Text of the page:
Florida Man who Used COVID-Relief Funds to Purchase Lamborghini Sports Car Charged in Miami Federal Court (DOJ Release)Venture Investors Double Their Bets on Faux Meat Startups / Early stage investors back over 20 alternative protein startups with hopes of finding the next Beyond Meat.(Bloomberg by Emily Chasan)
What made matters potentially worse were a series of text messages allegedly from Doench to the client that included language such as "lol" and "hahaha" when referring to the IRA. McCaigue listed a handful of these text messages in a suit filed . . .
[H]ines sought approximately $13.5 million in PPP loans through applications to an insured financial institution on behalf of different companies. The complaint alleges that Hines caused to be submitted fraudulent loan applications that made numerous false and misleading statements about the companies' respective payroll expenses. The financial institution approved and funded approximately $3.9 million in loans.The complaint further alleges that within days of receiving the PPP funds, Hines purchased a 2020 Lamborghini Huracan sports car for approximately $318,000, which he registered jointly in his name and the name of one of his companies. In the days and weeks following the disbursement of PPP funds, the complaint alleges that Hines did not make payroll payments that he claimed on his loan applications. He did, however, make purchases at luxury retailers and resorts in Miami Beach.
The venture investors backing this space range from companies like Cargill Inc. and General Mills Inc. to pension funds, traditional venture capital firms and celebrities like Bill Gates and Oprah Winfrey. As a group, they are betting that faux meat and dairy can scale up production quickly to meet a new generation of climate-conscious eaters that want to reduce the impact of livestock on the planet, according to Marisa Drew, head of the impact advisory and finance group at Credit Suisse Group AG. Plant-based and cell-based meat require a fraction of the water and energy used to manage livestock, but companies also have to invest heavily in marketing and technology to help replicate the look of a hamburger or the texture of seafood.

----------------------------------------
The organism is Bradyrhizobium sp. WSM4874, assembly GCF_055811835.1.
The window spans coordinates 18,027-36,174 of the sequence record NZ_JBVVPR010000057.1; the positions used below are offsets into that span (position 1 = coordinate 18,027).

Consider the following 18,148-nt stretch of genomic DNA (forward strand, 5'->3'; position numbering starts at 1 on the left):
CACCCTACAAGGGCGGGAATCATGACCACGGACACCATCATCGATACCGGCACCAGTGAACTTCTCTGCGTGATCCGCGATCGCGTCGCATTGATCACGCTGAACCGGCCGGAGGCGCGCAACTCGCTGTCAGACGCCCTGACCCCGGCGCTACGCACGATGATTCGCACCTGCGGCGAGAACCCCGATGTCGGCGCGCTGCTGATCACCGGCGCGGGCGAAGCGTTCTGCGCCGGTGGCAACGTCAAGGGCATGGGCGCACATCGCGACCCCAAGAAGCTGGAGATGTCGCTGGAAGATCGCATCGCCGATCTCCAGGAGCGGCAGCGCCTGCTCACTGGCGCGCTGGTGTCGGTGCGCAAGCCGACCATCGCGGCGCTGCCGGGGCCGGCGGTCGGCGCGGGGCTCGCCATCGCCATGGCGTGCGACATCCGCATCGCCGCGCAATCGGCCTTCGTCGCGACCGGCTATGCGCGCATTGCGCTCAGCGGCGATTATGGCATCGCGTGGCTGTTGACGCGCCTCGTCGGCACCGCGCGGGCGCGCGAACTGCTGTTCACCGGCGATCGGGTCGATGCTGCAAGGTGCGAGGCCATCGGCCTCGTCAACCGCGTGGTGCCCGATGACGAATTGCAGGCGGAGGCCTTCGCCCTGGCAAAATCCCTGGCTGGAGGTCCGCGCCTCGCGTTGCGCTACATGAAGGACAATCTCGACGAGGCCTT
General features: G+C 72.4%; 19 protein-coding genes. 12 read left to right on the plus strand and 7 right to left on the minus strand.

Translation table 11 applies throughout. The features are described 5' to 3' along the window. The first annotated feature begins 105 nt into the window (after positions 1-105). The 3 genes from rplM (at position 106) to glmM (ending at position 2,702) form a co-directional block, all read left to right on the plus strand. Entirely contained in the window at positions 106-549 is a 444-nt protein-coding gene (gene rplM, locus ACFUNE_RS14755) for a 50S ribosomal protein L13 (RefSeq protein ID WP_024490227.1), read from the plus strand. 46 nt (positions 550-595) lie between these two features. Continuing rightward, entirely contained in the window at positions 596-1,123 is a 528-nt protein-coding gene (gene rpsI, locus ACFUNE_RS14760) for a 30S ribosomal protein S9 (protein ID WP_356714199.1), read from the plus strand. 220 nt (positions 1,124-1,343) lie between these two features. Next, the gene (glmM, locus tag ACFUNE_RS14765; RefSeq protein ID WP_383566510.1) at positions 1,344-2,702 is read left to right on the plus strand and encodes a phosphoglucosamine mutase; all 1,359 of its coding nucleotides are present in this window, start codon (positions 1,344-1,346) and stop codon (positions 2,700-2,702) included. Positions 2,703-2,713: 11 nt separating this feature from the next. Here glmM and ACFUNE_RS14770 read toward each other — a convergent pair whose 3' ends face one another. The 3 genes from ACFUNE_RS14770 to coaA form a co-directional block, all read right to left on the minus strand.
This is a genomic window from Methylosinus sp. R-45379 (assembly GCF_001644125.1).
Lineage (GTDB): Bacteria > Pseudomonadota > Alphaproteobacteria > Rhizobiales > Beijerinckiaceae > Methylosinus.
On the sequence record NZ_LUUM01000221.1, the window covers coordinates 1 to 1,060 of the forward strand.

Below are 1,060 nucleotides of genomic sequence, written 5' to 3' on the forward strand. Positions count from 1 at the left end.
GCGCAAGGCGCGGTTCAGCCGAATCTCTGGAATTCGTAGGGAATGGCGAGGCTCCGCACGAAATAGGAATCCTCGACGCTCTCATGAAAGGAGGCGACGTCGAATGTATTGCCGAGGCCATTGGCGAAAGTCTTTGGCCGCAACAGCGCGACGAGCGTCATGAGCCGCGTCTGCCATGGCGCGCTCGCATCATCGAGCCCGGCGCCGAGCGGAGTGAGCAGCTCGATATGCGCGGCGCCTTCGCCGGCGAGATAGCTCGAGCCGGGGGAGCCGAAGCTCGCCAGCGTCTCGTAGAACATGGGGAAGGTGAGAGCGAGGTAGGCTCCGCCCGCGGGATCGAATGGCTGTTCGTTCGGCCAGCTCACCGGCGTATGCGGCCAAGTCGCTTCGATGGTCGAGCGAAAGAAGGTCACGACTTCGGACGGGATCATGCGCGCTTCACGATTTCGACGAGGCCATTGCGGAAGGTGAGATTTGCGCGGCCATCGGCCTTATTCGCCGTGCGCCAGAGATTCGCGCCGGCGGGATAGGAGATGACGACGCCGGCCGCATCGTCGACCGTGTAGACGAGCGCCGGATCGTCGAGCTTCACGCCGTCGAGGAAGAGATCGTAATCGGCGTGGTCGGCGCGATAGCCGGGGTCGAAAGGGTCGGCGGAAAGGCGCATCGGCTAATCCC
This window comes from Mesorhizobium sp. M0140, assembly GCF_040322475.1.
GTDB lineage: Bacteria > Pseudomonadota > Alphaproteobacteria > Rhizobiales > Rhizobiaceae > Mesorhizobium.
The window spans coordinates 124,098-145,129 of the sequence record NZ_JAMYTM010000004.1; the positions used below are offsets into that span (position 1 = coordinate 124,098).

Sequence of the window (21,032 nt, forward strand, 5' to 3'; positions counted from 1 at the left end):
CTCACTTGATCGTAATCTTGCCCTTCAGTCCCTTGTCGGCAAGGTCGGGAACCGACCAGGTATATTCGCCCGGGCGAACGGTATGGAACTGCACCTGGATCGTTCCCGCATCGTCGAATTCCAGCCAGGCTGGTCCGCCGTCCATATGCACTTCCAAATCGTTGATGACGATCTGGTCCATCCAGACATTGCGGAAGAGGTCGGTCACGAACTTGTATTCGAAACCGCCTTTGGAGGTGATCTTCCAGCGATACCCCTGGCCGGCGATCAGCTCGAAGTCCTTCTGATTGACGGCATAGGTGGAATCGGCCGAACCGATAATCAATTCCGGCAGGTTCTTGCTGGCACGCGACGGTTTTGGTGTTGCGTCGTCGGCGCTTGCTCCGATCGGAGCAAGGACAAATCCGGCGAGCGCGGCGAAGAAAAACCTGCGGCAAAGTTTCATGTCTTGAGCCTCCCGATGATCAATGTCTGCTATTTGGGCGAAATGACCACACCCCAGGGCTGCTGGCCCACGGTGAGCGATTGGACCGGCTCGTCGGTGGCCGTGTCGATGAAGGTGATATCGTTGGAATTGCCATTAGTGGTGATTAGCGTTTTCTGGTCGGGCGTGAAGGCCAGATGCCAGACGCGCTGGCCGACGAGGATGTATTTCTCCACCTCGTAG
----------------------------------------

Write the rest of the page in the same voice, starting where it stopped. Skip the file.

Advanced Wellness was the "exclusive distributor" of medical devices referred to as WellnessTech Systems. Advanced Wellness and Johnson touted WellnessTech Systems, claiming they are "the most advanced early screening system for use by Primary Care physicians." The WellnessTech Systems purportedly permitted physicians to test patients of critical risk factors in a "10-minute, non-invasive test." Johnson claimed physicians would test patients for these critical risk factors during annual appointments.Advanced Wellness and Johnson began offering investments in the WellnessTech Systems to Texas residents. They were afforded the opportunity to invest $50,000 in the scheme. After purchasing an investment, Johnson claimed the WellnessTech Systems would be placed with physicians, and the physicians would be trained to use the products to test their patients. Investors were passive and not responsible for managing or servicing the WellnessTech Systems or billing for their use.The pitch promised lucrative returns. Johnson promised investors a return of 20 percent of their investment per year over a term of two years, paid on a monthly basis. He also promised Advanced Wellness would pay $5.00 to investors whenever a physician used the WellnessTech System to test a patient and predicted the aggregate payment of these returns could yield an additional profit of $15,000 to $18,000 per year over a term of five years.The Enforcement Division began investigating the scheme and determined that Advanced Wellness and Johnson were engaging in an illegal securities offering. The Enforcement Division directed Johnson to cease and desist offering the investment. Johnson thereafter promised to cease and desist offering the investments. His promise was a sham. On the same day Respondent Johnson met with the Enforcement Division, Advanced Wellness and Johnson again illegally offered investments in the WellnessTech System. Commissioner Iles then entered an emergency cease and desist order to stop the scheme.Johnson concealed significant information from potential investors, including information relating to the considerable risks associated with the WellnessTech Systems and the ability of Respondent Advanced Wellness to actually satisfy its promised payment of returns.